My comment to the discussion groups: Williams must certainly know how much I resent his implication that: “Finally, someone provides an explanation of how environmentally-induced and epigenetically employed phenotype change can result in evolutionary change, and which utilizes our current understanding of biological processes.”
Most participants here also realize that my model provides a detailed “…explanation of how environmentally-induced and epigenetically employed phenotype change can result in evolutionary change, and which utilizes our current understanding of biological processes.” However, lest anyone think that Williams is providing new information, here are two links that note the importance of switching between epigenetic states, which is obviously not done via random mutations.
Abstract: In honeybee societies, distinct caste phenotypes are created from the same genotype, suggesting a role for epigenetics in deriving these behaviorally different phenotypes. We found no differences in DNA methylation between irreversible worker and queen castes, but substantial differences between nurses and forager subcastes. Reverting foragers back to nurses reestablished methylation levels for a majority of genes and provides, to the best of our knowledge, the first evidence in any organism of reversible epigenetic changes associated with behavior.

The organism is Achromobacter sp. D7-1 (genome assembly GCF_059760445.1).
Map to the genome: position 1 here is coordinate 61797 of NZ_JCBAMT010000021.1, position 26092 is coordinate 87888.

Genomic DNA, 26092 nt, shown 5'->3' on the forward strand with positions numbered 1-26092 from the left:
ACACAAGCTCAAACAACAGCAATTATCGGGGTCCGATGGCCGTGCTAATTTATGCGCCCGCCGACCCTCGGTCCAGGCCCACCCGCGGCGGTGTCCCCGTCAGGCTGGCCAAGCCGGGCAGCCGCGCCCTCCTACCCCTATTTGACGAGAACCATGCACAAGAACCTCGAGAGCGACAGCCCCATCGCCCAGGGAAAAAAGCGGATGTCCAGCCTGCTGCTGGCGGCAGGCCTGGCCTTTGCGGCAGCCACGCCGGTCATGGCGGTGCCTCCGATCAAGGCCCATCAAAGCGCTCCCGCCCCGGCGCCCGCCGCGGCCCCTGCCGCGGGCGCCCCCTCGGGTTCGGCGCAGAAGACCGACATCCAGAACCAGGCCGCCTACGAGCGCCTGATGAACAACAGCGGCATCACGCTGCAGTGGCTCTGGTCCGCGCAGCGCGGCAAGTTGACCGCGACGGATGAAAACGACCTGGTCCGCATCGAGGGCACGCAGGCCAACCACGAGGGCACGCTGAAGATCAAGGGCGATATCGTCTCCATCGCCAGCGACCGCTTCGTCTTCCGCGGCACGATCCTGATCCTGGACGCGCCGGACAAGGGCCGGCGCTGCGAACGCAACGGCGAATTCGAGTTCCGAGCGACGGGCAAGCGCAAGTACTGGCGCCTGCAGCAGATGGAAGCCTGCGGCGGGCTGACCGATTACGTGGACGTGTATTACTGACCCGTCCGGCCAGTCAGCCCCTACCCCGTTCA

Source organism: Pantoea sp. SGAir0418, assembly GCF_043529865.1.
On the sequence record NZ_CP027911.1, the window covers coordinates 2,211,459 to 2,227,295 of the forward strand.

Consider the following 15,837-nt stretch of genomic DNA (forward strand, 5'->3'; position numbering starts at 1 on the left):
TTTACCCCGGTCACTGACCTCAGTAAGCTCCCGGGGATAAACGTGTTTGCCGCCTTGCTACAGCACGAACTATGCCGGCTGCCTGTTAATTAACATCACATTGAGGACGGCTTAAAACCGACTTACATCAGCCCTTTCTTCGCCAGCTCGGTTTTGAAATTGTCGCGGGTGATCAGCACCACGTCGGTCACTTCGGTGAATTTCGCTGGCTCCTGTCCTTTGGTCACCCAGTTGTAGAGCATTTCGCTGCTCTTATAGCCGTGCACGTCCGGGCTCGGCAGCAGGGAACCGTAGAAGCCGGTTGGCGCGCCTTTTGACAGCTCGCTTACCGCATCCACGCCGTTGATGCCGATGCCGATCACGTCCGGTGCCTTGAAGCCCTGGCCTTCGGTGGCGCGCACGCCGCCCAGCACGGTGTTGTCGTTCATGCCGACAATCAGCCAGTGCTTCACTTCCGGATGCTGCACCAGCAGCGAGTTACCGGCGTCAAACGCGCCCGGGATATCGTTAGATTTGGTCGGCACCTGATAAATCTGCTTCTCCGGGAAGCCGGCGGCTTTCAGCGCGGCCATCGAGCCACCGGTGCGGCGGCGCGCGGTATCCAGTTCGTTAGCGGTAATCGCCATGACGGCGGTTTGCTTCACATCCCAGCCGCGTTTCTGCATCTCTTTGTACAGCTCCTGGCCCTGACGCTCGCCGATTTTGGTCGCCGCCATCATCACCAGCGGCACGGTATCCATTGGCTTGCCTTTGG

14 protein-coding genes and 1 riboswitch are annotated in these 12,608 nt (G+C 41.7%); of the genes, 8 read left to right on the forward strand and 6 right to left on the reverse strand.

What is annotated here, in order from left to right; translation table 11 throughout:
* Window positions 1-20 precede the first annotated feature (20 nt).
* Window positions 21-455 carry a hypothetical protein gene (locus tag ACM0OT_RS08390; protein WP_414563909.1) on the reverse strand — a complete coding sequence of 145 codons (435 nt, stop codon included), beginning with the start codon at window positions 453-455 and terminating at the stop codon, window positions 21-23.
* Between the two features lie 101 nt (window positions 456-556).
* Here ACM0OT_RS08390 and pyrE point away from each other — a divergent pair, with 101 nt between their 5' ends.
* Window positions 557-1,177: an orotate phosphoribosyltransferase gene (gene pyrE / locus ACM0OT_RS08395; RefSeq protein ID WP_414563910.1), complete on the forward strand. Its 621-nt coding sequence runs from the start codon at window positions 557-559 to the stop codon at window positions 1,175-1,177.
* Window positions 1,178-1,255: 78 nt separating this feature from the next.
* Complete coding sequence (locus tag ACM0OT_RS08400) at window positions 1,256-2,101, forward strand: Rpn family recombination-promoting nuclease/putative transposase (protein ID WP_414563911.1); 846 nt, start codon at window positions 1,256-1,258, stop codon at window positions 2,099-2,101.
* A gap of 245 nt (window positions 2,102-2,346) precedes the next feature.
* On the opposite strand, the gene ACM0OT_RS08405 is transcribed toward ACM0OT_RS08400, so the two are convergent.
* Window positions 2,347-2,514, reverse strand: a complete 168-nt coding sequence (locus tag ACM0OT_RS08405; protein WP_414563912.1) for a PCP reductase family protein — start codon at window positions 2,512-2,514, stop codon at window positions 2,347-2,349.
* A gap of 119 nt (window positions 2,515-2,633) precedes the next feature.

“What is exciting is that the genes that change back are the same genes that changed in the other direction initially — and the same ones that would regulate epigenetic behaviour,” says Feinberg. Gene Robinson, a bee researcher at the University of Illinois at Urbana-Champaign, who was not involved in the research, says that although the paper does not necessarily prove that epigenetic mechanisms cause behavioural differences, “it demonstrates for the first time that if behaviour is reversible so is the methylation”. A greater understanding of how epigenetics affects behaviour may lead to insights into human biology, Feinberg says, noting that epigenetic effects on human behaviour might express themselves in addiction, learning and memory. If the link between behaviour and methylation patterns “is true in a bee, it is likely to also be true in us”, he says.